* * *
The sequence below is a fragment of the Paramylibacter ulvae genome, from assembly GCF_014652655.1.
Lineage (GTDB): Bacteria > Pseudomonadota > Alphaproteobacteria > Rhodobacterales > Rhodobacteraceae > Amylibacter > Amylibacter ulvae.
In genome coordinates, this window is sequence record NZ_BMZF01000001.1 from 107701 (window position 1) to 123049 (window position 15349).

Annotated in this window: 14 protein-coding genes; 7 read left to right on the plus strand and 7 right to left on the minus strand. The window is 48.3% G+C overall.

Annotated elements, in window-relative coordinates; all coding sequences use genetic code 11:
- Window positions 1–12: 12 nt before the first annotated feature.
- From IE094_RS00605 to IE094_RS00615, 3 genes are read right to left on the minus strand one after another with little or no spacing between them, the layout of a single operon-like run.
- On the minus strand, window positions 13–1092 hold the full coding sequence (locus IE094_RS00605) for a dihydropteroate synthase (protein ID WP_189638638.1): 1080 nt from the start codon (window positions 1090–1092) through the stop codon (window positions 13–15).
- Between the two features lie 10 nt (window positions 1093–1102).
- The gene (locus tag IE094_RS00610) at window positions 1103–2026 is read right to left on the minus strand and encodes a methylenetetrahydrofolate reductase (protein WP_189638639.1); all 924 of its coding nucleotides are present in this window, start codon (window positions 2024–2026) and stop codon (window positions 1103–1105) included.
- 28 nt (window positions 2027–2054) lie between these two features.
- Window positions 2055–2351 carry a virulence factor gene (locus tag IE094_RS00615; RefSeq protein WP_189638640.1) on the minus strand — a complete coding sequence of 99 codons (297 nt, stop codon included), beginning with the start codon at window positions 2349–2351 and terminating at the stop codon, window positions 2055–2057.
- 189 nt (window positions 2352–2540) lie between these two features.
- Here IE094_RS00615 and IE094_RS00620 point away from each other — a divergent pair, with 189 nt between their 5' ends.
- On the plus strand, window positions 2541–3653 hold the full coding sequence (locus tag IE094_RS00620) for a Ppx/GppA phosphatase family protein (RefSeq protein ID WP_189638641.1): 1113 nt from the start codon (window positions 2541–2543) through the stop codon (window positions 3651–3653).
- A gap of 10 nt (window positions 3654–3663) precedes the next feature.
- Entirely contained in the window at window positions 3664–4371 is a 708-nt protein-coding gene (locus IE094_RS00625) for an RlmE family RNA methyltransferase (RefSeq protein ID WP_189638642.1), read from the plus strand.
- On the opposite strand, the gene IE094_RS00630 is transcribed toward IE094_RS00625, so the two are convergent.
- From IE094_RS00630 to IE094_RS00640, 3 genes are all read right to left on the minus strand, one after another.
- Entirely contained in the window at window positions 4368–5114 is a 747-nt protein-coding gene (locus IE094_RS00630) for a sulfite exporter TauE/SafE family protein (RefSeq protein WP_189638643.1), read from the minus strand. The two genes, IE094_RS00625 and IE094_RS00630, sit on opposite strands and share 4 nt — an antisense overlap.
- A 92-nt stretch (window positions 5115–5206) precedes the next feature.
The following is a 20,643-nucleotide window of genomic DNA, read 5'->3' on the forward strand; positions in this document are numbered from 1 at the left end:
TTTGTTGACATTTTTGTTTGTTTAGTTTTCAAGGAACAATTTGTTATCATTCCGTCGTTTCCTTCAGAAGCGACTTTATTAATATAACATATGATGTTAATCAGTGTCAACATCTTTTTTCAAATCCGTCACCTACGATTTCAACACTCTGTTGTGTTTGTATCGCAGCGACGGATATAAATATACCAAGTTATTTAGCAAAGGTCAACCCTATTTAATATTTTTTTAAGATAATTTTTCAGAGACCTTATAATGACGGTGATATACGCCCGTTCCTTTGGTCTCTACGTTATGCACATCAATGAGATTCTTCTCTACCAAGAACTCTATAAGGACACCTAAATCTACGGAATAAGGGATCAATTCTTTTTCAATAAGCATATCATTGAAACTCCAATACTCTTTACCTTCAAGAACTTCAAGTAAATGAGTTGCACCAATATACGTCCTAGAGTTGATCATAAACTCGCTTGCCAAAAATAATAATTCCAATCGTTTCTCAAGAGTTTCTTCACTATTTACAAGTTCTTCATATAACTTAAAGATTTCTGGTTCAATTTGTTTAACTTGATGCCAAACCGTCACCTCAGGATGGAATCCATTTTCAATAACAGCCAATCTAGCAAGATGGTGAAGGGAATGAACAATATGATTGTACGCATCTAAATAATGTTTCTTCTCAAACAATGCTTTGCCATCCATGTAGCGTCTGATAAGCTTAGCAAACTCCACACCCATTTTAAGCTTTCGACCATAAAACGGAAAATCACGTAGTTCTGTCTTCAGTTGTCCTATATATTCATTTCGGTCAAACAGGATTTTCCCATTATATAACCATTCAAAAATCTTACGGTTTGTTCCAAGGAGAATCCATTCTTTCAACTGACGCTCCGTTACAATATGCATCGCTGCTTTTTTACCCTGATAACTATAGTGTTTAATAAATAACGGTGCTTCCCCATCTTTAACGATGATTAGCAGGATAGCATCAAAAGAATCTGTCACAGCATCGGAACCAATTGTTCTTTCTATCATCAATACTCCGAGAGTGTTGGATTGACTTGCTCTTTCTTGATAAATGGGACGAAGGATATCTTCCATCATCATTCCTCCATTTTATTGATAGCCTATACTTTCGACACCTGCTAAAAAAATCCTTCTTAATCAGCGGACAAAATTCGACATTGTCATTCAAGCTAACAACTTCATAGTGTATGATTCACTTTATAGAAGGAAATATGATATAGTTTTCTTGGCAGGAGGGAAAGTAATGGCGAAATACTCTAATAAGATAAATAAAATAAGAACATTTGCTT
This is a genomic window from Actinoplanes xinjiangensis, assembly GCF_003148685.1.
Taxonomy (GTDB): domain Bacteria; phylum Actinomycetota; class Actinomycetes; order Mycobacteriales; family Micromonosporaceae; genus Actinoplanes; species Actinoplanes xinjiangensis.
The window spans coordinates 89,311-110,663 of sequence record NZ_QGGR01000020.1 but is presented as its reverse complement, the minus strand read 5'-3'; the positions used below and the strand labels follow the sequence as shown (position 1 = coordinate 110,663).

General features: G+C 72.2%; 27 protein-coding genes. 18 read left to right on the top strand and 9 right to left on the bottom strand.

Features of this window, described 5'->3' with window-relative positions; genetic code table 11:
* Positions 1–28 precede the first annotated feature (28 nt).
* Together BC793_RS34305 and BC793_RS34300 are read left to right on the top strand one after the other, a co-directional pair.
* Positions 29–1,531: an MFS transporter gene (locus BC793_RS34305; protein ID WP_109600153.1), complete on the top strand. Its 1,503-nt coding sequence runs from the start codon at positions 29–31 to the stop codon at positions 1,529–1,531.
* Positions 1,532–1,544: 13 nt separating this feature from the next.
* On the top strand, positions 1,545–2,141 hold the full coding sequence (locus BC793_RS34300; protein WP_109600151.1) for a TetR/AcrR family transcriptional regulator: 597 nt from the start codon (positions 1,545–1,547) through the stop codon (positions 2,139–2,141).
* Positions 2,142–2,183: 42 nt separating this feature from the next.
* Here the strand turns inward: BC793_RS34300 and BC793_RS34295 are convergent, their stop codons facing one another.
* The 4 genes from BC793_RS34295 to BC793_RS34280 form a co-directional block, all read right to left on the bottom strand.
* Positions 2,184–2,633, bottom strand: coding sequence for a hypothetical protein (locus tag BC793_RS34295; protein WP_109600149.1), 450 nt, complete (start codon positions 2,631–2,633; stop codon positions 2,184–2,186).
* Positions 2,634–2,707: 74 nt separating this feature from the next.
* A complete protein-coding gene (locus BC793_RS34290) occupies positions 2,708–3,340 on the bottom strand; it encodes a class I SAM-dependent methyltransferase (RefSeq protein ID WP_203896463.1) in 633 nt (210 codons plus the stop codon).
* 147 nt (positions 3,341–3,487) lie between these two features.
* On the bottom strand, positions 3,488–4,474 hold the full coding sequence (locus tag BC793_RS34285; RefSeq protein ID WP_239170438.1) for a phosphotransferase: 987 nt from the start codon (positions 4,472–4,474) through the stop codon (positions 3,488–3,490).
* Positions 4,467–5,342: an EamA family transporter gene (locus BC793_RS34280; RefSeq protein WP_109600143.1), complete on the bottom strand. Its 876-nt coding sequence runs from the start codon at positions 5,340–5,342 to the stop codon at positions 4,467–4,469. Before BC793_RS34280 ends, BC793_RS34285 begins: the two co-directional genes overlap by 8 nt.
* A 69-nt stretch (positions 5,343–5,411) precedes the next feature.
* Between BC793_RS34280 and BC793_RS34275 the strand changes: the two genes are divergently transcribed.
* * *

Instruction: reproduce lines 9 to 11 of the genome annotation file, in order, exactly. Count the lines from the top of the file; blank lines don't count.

- Between the two features lie 10 nt (window positions 1093–1102).
- The gene (locus tag IE094_RS00610) at window positions 1103–2026 is read right to left on the minus strand and encodes a methylenetetrahydrofolate reductase (protein WP_189638639.1); all 924 of its coding nucleotides are present in this window, start codon (window positions 2024–2026) and stop codon (window positions 1103–1105) included.
- 28 nt (window positions 2027–2054) lie between these two features.